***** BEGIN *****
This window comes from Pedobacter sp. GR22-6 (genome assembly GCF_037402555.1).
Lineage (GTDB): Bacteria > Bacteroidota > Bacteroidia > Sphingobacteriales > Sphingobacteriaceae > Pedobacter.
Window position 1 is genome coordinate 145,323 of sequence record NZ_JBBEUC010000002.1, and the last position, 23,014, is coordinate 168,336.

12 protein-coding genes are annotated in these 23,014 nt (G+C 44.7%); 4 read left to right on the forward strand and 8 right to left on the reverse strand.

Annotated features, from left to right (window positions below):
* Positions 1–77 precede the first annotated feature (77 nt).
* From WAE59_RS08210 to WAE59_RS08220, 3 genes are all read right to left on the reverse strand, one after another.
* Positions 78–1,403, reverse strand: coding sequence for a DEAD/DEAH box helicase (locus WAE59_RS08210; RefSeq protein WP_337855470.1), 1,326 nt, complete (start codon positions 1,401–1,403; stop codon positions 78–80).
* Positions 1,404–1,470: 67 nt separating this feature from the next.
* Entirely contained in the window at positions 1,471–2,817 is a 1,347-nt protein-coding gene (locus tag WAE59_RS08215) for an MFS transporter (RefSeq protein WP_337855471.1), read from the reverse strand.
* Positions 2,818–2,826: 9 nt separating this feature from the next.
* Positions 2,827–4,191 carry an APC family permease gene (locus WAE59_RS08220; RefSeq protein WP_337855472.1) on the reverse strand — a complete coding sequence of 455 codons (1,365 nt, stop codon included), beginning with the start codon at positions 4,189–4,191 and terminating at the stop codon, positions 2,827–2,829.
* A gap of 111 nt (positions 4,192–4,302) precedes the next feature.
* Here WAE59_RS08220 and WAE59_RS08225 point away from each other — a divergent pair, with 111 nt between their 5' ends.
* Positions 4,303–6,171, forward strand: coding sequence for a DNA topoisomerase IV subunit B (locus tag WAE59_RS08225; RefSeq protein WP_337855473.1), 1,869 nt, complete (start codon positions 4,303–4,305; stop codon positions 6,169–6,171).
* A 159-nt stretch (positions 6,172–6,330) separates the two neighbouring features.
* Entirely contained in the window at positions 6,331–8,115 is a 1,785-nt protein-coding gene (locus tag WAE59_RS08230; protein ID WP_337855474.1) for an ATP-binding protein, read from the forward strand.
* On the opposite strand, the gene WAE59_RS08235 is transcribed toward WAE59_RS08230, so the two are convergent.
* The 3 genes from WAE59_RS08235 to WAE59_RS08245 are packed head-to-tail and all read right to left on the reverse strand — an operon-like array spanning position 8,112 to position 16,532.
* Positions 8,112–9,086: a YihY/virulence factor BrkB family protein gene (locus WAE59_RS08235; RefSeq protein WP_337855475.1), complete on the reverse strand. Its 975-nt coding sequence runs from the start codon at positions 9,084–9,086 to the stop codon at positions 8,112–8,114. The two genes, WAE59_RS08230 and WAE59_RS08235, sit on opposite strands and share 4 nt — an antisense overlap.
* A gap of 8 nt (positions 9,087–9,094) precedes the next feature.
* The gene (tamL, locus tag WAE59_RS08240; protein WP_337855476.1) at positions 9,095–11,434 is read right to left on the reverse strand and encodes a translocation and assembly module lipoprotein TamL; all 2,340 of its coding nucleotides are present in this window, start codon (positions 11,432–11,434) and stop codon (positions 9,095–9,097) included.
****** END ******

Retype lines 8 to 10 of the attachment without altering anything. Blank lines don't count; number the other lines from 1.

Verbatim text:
* Positions 78–1,403, reverse strand: coding sequence for a DEAD/DEAH box helicase (locus WAE59_RS08210; RefSeq protein WP_337855470.1), 1,326 nt, complete (start codon positions 1,401–1,403; stop codon positions 78–80).
* Positions 1,404–1,470: 67 nt separating this feature from the next.
* Entirely contained in the window at positions 1,471–2,817 is a 1,347-nt protein-coding gene (locus tag WAE59_RS08215) for an MFS transporter (RefSeq protein WP_337855471.1), read from the reverse strand.